Nguyen, Bich-Tram


Belgium was the second country after Great Britain to partake in the Industrial Revolution, making it the first country in continental Europe. Originally a “traditional” nation of small villages and rural areas, Belgium’s leap into industrialization was mostly unexpected. It turned out, however, that the nation was rich in coal, which was necessary for industrialization. Coal reserves were abundant in south Belgium, referred to as Wallonia (French speaking southern Belgium). This region became the first to follow the British model of industrialization successfully around the 1820s-1830s. In capitalizing on its deposits of coal and iron, Belgium “exemplified the radical evolution of industrial expansion.” The nation grew to become the 2nd biggest industrial power (in proportion to its population and territory) behind Britain at the time.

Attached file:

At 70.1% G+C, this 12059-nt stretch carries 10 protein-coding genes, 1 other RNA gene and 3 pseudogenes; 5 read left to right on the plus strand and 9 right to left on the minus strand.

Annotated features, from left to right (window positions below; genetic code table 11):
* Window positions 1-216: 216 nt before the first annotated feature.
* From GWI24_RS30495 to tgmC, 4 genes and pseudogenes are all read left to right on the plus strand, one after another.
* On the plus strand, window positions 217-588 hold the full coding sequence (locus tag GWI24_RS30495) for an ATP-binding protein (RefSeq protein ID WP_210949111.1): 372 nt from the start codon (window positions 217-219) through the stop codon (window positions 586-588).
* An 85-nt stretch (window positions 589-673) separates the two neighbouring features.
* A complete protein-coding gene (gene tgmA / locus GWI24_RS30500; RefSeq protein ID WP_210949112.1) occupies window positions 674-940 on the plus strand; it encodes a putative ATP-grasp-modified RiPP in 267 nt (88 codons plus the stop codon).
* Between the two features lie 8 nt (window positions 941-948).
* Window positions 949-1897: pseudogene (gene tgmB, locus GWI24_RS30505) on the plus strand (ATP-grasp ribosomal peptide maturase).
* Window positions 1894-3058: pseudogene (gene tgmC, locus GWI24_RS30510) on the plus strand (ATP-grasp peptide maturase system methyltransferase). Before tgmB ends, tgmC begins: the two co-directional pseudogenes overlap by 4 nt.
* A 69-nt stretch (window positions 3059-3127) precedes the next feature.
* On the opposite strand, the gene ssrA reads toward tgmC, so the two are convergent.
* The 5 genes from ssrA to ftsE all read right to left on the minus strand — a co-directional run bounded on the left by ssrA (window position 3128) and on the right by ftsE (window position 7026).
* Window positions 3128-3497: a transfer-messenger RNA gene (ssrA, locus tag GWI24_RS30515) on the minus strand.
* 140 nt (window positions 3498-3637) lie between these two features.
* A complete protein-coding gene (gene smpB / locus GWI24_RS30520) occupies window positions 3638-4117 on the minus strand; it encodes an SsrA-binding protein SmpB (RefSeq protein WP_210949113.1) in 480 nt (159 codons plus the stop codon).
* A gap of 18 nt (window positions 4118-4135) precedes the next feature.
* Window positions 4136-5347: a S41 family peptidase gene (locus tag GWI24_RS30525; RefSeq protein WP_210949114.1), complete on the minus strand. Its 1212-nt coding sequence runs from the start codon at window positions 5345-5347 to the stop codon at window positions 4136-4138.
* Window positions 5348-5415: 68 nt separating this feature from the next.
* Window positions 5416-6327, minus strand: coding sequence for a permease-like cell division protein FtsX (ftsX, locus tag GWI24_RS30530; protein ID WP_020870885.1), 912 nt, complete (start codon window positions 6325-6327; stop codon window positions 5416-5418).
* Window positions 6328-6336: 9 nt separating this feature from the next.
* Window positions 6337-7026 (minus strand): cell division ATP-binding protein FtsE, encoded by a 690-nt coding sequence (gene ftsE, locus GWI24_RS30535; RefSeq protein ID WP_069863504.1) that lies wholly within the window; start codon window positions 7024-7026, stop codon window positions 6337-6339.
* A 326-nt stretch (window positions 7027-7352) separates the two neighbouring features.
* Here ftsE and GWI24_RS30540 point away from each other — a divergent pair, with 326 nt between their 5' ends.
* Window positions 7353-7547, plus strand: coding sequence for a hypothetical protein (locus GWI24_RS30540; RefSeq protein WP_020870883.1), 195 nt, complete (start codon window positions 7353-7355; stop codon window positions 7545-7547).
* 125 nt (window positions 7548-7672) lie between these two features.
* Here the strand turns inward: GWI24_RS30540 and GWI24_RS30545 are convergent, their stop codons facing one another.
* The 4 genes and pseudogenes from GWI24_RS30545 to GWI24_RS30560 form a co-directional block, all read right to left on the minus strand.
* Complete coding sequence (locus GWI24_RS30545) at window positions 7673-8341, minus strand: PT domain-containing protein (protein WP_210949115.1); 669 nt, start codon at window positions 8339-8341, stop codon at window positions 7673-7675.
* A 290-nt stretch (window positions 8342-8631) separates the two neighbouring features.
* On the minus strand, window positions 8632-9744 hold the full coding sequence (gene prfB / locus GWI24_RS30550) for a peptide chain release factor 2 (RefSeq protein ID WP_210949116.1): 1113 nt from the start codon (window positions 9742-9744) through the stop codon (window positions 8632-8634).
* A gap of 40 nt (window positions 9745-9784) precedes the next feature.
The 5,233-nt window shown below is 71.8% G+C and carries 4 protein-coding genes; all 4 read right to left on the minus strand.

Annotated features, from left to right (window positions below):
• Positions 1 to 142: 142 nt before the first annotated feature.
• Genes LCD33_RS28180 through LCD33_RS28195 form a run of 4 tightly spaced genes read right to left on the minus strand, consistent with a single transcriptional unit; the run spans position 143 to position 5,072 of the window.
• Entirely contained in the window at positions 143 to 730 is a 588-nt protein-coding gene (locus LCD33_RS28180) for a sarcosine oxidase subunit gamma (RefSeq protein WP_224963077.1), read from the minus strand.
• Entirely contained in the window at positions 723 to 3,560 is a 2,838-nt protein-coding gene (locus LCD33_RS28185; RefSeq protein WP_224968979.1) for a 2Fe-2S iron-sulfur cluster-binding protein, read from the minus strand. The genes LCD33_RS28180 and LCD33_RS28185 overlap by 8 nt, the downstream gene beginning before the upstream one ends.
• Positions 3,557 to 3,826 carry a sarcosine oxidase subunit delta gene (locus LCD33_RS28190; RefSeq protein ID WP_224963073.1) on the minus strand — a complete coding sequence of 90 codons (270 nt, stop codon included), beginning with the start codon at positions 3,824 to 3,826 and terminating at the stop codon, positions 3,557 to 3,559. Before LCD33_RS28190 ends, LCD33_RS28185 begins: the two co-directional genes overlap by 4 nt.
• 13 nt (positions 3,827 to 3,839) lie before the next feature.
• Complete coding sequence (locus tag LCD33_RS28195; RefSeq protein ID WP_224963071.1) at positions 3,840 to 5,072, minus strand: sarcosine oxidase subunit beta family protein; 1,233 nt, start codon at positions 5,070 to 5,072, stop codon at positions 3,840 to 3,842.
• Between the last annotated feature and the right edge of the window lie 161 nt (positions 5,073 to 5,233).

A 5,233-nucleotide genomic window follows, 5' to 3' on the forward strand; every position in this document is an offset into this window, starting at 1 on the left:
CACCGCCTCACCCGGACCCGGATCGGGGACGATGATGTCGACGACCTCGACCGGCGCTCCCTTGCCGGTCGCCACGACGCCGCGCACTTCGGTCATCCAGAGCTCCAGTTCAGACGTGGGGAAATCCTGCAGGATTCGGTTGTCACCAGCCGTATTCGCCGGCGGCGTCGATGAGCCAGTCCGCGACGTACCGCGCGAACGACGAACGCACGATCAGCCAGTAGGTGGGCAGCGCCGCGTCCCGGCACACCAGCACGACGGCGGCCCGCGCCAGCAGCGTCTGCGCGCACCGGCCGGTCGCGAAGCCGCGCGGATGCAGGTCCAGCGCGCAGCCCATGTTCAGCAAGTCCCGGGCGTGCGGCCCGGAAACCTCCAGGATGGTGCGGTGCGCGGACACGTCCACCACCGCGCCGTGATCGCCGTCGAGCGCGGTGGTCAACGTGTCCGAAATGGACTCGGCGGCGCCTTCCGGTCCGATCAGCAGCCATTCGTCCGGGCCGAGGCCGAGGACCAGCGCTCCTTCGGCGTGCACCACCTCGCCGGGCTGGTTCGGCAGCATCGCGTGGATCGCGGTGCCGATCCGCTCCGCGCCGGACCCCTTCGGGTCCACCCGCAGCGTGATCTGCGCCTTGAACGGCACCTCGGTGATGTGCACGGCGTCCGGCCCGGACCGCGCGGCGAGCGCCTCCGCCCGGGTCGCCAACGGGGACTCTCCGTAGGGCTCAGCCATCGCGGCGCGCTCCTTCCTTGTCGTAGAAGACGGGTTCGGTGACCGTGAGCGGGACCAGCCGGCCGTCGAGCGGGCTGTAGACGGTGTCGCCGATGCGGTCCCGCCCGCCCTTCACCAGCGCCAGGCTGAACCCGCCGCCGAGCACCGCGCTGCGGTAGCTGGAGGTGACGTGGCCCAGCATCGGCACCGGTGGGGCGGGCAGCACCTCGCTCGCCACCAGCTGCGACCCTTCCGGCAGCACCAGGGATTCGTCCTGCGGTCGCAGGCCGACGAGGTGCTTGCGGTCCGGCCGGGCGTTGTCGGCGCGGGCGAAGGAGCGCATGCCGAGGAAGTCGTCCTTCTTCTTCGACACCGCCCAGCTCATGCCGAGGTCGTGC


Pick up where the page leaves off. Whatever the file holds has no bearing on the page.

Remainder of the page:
With industrialization being concentrated in south Belgium, Wallonia experienced great prosperity. This economic success, however, was not mirrored in Flanders, or Dutch speaking northern Belgium. The Industrial Revolution, then, created two distinct Belgian communities. In the north was Flanders: a very Catholic society that hardly made any efforts towards industrialization. During most of the 19th century, it was a traditional region whose economy was still based on agriculture. Flanders was a stark contrast to the new Wallonia, which had become a center of urbanization and industrialization. This difference would also lead to a clash in political ideals. As Wallonia became more urbanized, liberal and socialist movements started to rapidly emerge. These movements grew in great conflict with the conservative Catholic roots of the North. Politics was characterized as a struggle between Catholics and Liberals. According to Samuel Clark in Nobility, Bourgeoisie and the Industrial Revolution in Belgium, “…the Catholics represented the relatively religious, conservative and rural elements in the society, while the Liberals represented the more secular, more progressive and more urban middle-class elements.” The Industrial Revolution, then, brought about new liberal ideologies that came to butt heads with the more conservative values of pre-industrial Belgium, creating a new political climate.